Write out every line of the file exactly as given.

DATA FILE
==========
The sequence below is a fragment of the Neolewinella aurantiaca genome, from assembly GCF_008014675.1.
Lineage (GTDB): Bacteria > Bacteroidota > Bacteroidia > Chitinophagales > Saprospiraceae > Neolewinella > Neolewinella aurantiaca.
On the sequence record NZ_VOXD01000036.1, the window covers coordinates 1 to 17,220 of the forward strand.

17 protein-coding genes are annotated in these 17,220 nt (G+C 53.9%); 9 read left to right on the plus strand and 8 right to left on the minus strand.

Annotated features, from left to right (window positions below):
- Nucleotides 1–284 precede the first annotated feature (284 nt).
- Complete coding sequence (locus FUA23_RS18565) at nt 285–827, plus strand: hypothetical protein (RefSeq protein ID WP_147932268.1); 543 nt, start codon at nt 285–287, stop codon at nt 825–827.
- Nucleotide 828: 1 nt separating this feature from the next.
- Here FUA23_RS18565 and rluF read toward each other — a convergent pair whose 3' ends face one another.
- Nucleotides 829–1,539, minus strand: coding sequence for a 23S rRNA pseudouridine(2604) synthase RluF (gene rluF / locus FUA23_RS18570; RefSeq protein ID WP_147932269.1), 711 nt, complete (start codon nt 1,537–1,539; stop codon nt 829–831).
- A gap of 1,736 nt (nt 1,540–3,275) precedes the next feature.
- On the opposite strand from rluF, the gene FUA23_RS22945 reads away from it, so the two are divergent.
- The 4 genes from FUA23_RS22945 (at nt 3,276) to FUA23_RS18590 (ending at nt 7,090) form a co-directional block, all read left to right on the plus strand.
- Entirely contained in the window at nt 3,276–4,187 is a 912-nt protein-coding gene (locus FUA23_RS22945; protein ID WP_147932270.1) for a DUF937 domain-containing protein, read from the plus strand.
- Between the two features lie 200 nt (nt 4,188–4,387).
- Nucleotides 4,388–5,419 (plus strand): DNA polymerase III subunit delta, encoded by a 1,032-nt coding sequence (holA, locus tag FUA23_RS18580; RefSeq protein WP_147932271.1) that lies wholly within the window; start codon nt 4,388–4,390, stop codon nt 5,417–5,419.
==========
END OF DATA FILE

The sequence below is a fragment of the Neolewinella aurantiaca genome, from assembly GCF_008014675.1.
Lineage (GTDB): Bacteria > Bacteroidota > Bacteroidia > Chitinophagales > Saprospiraceae > Neolewinella > Neolewinella aurantiaca.
On the sequence record NZ_VOXD01000036.1, the window covers coordinates 1 to 17,220 of the forward strand.

17 protein-coding genes are annotated in these 17,220 nt (G+C 53.9%); 9 read left to right on the plus strand and 8 right to left on the minus strand.

Annotated features, from left to right (window positions below):
- Nucleotides 1–284 precede the first annotated feature (284 nt).
- Complete coding sequence (locus FUA23_RS18565) at nt 285–827, plus strand: hypothetical protein (RefSeq protein ID WP_147932268.1); 543 nt, start codon at nt 285–287, stop codon at nt 825–827.
- Nucleotide 828: 1 nt separating this feature from the next.
- Here FUA23_RS18565 and rluF read toward each other — a convergent pair whose 3' ends face one another.
- Nucleotides 829–1,539, minus strand: coding sequence for a 23S rRNA pseudouridine(2604) synthase RluF (gene rluF / locus FUA23_RS18570; RefSeq protein ID WP_147932269.1), 711 nt, complete (start codon nt 1,537–1,539; stop codon nt 829–831).
- A gap of 1,736 nt (nt 1,540–3,275) precedes the next feature.
- On the opposite strand from rluF, the gene FUA23_RS22945 reads away from it, so the two are divergent.
- The 4 genes from FUA23_RS22945 (at nt 3,276) to FUA23_RS18590 (ending at nt 7,090) form a co-directional block, all read left to right on the plus strand.
- Entirely contained in the window at nt 3,276–4,187 is a 912-nt protein-coding gene (locus FUA23_RS22945; protein ID WP_147932270.1) for a DUF937 domain-containing protein, read from the plus strand.
- Between the two features lie 200 nt (nt 4,188–4,387).
- Nucleotides 4,388–5,419 (plus strand): DNA polymerase III subunit delta, encoded by a 1,032-nt coding sequence (holA, locus tag FUA23_RS18580; RefSeq protein WP_147932271.1) that lies wholly within the window; start codon nt 4,388–4,390, stop codon nt 5,417–5,419.